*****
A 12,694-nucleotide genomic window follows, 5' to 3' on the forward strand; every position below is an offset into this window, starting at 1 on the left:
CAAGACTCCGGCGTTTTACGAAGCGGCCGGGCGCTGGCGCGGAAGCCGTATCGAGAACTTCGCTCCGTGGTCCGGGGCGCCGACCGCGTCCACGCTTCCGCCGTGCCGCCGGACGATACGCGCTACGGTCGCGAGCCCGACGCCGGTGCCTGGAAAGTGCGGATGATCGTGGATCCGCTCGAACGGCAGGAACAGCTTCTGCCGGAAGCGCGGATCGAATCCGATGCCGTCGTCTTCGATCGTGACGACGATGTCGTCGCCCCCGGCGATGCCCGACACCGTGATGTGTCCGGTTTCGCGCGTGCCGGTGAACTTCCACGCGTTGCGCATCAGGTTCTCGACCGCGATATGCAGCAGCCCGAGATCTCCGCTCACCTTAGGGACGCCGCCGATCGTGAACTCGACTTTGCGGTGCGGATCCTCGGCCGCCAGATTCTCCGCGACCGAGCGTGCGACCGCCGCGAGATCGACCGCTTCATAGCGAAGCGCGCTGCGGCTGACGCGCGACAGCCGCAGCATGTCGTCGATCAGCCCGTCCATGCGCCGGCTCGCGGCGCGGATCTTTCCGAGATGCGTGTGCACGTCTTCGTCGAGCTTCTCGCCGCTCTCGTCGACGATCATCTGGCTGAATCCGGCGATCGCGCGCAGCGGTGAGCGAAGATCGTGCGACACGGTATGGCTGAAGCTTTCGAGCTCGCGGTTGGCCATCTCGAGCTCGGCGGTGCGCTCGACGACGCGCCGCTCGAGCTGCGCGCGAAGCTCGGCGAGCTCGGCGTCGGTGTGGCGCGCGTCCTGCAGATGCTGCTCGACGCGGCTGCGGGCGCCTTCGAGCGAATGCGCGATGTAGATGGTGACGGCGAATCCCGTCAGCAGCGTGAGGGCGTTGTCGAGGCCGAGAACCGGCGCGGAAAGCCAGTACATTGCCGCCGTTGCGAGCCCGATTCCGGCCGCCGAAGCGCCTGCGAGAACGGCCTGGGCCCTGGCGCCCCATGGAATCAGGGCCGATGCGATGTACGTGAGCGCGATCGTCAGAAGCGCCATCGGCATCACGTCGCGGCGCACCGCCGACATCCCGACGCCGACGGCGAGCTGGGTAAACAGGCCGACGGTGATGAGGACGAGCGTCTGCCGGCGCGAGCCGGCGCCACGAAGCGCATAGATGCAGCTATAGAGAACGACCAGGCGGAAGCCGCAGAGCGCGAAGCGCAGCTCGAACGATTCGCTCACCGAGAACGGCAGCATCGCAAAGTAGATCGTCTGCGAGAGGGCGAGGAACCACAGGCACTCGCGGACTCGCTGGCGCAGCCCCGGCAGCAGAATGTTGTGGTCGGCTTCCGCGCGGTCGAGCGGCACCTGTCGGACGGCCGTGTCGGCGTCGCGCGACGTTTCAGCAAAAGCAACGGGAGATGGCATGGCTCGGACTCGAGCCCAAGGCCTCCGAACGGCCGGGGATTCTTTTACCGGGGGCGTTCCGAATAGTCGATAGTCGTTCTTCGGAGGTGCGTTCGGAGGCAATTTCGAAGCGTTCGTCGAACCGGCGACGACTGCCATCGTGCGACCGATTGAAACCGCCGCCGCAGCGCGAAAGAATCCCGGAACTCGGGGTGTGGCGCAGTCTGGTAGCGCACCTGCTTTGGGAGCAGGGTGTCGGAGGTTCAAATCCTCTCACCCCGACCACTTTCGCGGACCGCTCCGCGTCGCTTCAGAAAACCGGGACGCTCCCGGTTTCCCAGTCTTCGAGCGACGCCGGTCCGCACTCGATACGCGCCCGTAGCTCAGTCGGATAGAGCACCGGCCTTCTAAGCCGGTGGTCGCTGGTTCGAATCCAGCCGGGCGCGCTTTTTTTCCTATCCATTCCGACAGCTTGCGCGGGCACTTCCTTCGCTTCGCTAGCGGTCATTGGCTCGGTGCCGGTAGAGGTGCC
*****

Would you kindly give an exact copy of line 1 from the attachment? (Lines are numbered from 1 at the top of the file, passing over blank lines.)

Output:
A 12,694-nucleotide genomic window follows, 5' to 3' on the forward strand; every position below is an offset into this window, starting at 1 on the left: